You can imagine the anticipation gazing through a tunnel of smoke with 71,379 people ready to erupt upon your arrival.
And then it happens.
“13-time Pro-Bowler. Two-time NFL Defensive Player of the Year. Linebacker #52 Ray Lewis.” The P.A. announcer exclaims as Ray Lewis shoots through the haze, accompanied by Nelly’s “Hot in Here,” and performs his renown “squirrel” dance to perfection–even with a torn right triceps.
It was an average game for the legend, as the Ravens defeated the Colts to prolong Ray’s “last ride,” as he put it. But nonetheless, it was an unforgettable day for all those lucky ones in attendance–fans, players, and coaches alike.
Greatest of all time? This is a very weighty phrase that if thrown around lightly can instantly kill the credibility of the one saying or writing it.
It can easily be argued that Ray is the greatest middle linebacker of all time. Along with Dick Butkus and Mike Singletary, there’s no question #52 has a case to be at the top of this list. His numbers and accolades carry a reputation of their own: 13 Pro Bowls, 10-time AP All-Pro, two-time NFL Defensive Player of the Year, Super Bowl MVP, and easily a first-ballot Hall of Famer.
However, for a second, let’s focus on the growth of Ray Lewis the man, not so much the football player. I believe it can also be argued that over the course of his 17-year NFL career, Ray Lewis has had one of the greatest maturations of all time.
What’s interesting in all of this publicity surrounding the career and last ride of Lewis, and deservedly so, lies the fact that we don’t hear anything about the past. No, we don’t see the images of him in an orange jumpsuit in Georgia before he agreed to a guilty plea to a misdemeanor charge of obstruction of justice after being initially indicted on murder and aggravated assault charges from an Atlanta homicide in 2000. These charges were all acquitted, and the incident seemed to quickly recede, as Ray proclaimed his innocence and eventually won back his reputation via the court of public opinion. We don’t hear about his struggles with women, or his six kids of four different mothers.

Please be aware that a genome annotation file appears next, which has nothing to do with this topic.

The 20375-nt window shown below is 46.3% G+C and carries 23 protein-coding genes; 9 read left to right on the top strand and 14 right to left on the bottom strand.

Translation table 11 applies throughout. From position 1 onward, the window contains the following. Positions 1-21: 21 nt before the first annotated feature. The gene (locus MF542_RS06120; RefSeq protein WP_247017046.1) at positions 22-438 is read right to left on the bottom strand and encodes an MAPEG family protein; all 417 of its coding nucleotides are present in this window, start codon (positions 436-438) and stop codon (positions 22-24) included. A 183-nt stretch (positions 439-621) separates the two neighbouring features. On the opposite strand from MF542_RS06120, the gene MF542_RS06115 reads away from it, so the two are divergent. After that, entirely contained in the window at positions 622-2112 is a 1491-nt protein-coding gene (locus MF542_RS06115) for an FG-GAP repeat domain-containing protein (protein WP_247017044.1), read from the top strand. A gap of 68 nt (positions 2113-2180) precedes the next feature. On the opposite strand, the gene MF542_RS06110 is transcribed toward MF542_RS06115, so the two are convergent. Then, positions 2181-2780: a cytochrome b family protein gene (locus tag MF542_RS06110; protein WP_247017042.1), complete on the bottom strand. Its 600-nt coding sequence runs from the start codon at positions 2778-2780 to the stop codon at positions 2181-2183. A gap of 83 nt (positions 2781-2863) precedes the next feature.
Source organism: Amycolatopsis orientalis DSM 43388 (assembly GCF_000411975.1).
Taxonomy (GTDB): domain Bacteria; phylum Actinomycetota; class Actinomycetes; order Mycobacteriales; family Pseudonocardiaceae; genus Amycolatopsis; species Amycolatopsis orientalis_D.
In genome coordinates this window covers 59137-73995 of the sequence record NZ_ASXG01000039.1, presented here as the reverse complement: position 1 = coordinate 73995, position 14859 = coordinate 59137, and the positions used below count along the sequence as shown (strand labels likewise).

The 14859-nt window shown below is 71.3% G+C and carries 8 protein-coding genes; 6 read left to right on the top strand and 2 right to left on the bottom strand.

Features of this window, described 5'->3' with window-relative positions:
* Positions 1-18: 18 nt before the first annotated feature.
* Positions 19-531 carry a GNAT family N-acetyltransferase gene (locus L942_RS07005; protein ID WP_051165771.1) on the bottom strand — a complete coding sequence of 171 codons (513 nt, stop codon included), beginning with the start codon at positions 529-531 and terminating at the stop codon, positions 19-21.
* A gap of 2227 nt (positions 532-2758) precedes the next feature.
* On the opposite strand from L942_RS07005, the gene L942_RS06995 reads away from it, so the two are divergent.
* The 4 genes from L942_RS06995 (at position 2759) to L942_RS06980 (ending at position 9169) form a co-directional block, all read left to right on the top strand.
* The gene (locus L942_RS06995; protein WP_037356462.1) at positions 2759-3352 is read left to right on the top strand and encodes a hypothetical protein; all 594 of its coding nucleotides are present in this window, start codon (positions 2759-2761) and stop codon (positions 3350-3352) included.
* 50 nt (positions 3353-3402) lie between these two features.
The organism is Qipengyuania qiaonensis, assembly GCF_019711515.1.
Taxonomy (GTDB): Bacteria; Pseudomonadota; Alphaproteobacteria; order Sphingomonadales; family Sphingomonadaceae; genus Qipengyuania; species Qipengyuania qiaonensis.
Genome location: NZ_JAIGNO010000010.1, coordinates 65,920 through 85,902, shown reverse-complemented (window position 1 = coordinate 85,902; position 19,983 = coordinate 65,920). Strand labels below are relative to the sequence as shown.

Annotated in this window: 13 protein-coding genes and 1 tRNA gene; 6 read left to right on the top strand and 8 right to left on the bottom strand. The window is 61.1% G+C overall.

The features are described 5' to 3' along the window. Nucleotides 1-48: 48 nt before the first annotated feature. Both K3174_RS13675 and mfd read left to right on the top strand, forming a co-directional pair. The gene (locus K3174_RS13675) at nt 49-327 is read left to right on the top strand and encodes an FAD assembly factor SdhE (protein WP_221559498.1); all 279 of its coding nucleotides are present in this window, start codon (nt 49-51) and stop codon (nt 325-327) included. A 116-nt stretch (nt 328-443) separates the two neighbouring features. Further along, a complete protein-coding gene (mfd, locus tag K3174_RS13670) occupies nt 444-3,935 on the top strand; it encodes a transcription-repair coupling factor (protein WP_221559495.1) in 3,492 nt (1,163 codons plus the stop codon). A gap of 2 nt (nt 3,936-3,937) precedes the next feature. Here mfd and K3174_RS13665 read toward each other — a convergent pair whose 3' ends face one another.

No, these images are distantly in the rearview mirror, due in large part to the change that has taken place inside of Ray. A change that has propelled him to vow to be a better example and father figure, as well as mobilized him to take part in countless community-building and charity actions, including one in Ethiopia to help create a sports program for land mine victims.
So just why do we love Ray Lewis? I think some of it is definitely the dominance on the field, the captivating dance, and the exhilarating speeches that could make any red-blooded human ready for war.
All of these certainly make Ray Lewis the fascinating figure he is, but I believe that in addition to these captivating aspects, we love him because we can relate to Ray Lewis off the field. Is he perfect? By no means. But, then again, neither are we. I’m not even saying he is the best role model. But, we live in an imperfect world in dire need of grace from above daily, and I think somewhere along the line of his storied career, Ray has begun to grasp that and live it out.
Unless he’s talking about being blessed and fortunate for the opportunity, his press conferences have shifted from being about #52 to being about his gratitude towards the fans, teammates, coaches, and the organization. Most importantly, he’s shifted his focus towards his family and being the father that he never really had to his sons. He speaks more of God and his goodness than the trials and adversity he’s been through. After the Ravens defeated the Colts in Lewis’ final game in Baltimore, he paraded around the field in a shirt with “Psalms 91” on the front, which points to God being our refuge and fortress in time of need.
And as we eagerly watch this last ride of #52 patrolling the middle of the field this postseason, we’re already rehearsing what we can tell our kids and grandkids about him. We can only hope that Ray Lewis III, who is now starting his career at the University of Miami, makes our memory of his father a bit clearer and continues to learn from his father’s mistakes, as he grows in wisdom and stature and in favor with God and man.
Because we know his father, Ray Lewis, will be there every step of the way.
By: Philip Matthews